Student Government Survey: Why are students unsatisfied?
BY Staff Reporter
For the first time in over a year, the Student Government Association (SGA) conducted a general survey about school-wide concerns, and has shared the results with university President Dennis Assanis and his cabinet.
SGA’s main issue was that the university is promising to increase enrollment but does not have enough means to do so, and that the university is expanding at a faster rate than it should be. Since the survey was conducted at the end of fall semester, some of the issues took some time to reach higher-ups and come up with solutions.
Student body president, Kevin Peterson, said an email was sent out to all students with the attached survey via StUDent Central. A total of 806 students replied and answered with their opinions.
According to the survey, about 60 percent of students agree that there is not enough adequate or affordable parking. Although students want free parking on campus, parking fees and tickets help fund other university transportation systems.
“The university envisions parking as a self-funded unit,” Peterson said. “The reason why that is an issue is any funding that our busing system receives comes directly from parking fees and passes.”
Because the university needs the money for buses, SGA does not foresee parking becoming free or more affordable in the near future. However, the university has added six new buses in the past year, and at some point will be transitioning the shuttle arrival site to a new, more accurate cell phone app.
In addition to insufficient parking, the majority of students surveyed believe that there are not enough seats inside classrooms or inside the Morris Library. About 50 percent of students taking the survey agree with the statement that classes they desire have adequate seating. About 80 percent of students also disagree that Morris Library has adequate seating.
According to Peterson, Assanis noticed how the layout of the Morris library could be more efficient to make additional seating for students.
“[Assanis] actually took a tour of the library and when we met with him he said, ‘You know, I don’t see why we can’t move some of these books around and make more seating, and there’s no reason that every chair in the library should be a different chair.’ So that’s on his radar for sure,” Peterson said.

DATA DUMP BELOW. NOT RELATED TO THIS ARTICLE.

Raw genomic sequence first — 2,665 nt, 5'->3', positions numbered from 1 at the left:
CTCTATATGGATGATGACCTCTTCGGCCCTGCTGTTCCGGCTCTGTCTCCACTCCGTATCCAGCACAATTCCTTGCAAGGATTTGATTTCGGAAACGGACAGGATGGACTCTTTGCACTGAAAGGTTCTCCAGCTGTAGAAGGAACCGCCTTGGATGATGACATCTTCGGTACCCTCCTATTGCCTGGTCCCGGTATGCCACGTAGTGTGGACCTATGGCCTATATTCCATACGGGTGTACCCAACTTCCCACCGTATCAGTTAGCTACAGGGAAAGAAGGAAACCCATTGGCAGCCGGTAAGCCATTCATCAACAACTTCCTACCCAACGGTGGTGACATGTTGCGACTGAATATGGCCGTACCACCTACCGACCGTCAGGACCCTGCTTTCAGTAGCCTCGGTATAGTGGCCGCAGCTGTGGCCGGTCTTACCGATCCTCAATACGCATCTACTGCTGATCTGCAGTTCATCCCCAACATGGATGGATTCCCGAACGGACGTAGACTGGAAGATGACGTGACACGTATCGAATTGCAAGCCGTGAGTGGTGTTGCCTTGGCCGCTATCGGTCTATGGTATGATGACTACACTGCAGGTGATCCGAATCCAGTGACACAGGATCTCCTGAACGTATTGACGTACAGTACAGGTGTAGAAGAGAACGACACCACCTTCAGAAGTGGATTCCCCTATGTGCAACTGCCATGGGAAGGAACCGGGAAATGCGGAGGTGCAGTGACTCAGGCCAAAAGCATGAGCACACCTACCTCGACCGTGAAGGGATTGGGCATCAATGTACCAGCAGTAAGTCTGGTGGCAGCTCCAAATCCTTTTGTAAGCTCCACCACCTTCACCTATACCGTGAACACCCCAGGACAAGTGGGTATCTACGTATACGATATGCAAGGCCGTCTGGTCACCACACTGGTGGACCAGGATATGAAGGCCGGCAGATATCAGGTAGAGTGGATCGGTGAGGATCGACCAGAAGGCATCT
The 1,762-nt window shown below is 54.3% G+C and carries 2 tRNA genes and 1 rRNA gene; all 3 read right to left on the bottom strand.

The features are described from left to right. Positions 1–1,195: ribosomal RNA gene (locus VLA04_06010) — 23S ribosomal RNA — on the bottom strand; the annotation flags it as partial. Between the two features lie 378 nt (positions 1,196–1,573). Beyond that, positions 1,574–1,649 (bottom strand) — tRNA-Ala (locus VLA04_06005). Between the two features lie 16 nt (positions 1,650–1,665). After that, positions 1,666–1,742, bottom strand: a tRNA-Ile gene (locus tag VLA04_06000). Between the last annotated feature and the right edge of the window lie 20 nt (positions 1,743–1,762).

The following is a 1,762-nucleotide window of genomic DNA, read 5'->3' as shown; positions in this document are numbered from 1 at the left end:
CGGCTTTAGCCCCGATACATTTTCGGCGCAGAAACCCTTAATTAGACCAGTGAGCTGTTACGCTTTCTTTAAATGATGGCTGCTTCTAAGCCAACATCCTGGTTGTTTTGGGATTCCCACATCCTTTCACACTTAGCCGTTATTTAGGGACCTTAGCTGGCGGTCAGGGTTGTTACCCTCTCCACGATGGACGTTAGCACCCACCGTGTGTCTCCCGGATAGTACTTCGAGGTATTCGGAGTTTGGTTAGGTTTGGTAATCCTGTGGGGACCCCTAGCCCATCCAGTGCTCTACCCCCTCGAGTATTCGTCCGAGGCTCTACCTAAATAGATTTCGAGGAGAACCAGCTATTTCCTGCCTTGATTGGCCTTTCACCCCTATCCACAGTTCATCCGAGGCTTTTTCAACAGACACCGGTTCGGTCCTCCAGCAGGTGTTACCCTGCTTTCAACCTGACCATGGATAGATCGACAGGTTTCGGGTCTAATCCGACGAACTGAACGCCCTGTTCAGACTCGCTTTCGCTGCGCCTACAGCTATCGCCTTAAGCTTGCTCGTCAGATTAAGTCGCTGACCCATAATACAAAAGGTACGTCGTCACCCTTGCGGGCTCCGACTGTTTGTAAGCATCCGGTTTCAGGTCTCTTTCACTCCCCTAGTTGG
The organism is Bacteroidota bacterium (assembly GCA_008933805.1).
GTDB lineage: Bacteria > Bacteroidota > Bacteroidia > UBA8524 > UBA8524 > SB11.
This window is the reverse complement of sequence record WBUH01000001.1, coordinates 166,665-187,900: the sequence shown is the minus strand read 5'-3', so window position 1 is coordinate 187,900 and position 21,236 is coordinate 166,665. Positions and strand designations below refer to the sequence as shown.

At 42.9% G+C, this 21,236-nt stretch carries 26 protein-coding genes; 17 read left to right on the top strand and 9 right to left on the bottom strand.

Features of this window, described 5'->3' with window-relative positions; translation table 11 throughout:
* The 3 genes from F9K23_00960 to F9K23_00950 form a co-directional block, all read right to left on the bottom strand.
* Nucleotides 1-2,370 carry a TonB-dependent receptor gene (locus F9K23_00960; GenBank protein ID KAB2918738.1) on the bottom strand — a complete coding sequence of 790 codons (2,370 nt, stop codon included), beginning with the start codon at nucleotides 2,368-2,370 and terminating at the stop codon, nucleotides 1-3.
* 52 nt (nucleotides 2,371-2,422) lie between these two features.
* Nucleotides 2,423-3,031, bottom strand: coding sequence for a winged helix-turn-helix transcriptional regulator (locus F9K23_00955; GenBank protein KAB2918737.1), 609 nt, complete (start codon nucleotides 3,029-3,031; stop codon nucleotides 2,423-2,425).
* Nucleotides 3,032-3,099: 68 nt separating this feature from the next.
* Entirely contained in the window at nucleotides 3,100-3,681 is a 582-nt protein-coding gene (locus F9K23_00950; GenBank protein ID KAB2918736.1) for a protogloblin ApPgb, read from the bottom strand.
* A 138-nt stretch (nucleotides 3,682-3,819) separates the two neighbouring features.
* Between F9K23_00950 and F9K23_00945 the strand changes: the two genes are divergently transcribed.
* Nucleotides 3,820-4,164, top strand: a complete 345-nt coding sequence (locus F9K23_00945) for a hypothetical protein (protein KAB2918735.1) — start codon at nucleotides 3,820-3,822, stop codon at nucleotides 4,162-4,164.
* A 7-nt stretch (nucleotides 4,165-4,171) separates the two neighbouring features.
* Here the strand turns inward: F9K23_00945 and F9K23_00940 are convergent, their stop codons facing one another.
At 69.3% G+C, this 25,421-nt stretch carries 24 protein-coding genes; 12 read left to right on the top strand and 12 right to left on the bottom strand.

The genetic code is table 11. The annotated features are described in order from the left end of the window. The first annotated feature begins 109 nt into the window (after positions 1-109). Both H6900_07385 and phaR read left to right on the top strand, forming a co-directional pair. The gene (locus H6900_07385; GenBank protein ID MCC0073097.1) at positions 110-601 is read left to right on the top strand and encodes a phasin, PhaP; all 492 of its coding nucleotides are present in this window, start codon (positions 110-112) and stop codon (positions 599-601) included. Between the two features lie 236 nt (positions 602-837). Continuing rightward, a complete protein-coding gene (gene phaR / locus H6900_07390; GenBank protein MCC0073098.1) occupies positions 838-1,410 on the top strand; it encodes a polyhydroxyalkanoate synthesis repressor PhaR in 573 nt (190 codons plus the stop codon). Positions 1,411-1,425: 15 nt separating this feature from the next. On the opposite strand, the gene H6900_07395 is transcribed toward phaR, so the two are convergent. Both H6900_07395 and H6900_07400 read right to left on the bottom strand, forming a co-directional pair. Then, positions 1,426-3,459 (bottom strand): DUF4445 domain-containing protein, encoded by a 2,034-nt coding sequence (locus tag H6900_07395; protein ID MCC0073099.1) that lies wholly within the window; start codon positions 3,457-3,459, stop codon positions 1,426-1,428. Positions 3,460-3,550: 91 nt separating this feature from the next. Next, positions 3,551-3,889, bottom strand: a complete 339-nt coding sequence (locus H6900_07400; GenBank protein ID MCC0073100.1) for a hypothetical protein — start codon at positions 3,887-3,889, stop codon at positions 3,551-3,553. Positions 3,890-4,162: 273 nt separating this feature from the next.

The university is looking to find ways of keeping more buildings open past hours for students to study; specifically, Daugherty Hall (the chapel). The university is attempting to address the seating issue in classrooms by making more 8 a.m. classes and adding hour-and-fifteen-minute classes to Monday, Wednesday and Friday, instead of having them only on Tuesday and Thursday.
Students are also dissatisfied with the amount of space within on-campus housing. The majority of students taking the survey voted that lack of space was the main reason they moved off campus.
Last semester, the university announced its intentions to close the Towers on North Campus, and the university has bought out the Campus Courtyards near East Campus to retain apartment-style housing options for upperclassmen. This alternative has brought on a housing-shortage for the university.
“The decision to shut down the Towers was a decision made at the board level. I think it’s fair to say that it’s definitely not good timing, but financially the Towers are a money pit,” Peterson said. “There was a net loss of 500 beds. For those 500 people who wanted on campus apartment style living, they were given the option of exiting their contract and housing worked with them to find off campus housing.”
According to the survey, students are dissatisfied with the helpfulness of their advisors. SGA claims that a new portal for the university called Blue Hen Success Collaborative, will be a “one stop shop” for advising, registration and possibly a syllabus database.
“Instead of having to go to a bunch of different sites to find courses, to find your advisor, to find what courses are actually offered that term, it’ll all be in one place,” Peterson said. “By June, every college should have access to Blue Hen Success Collaborative.”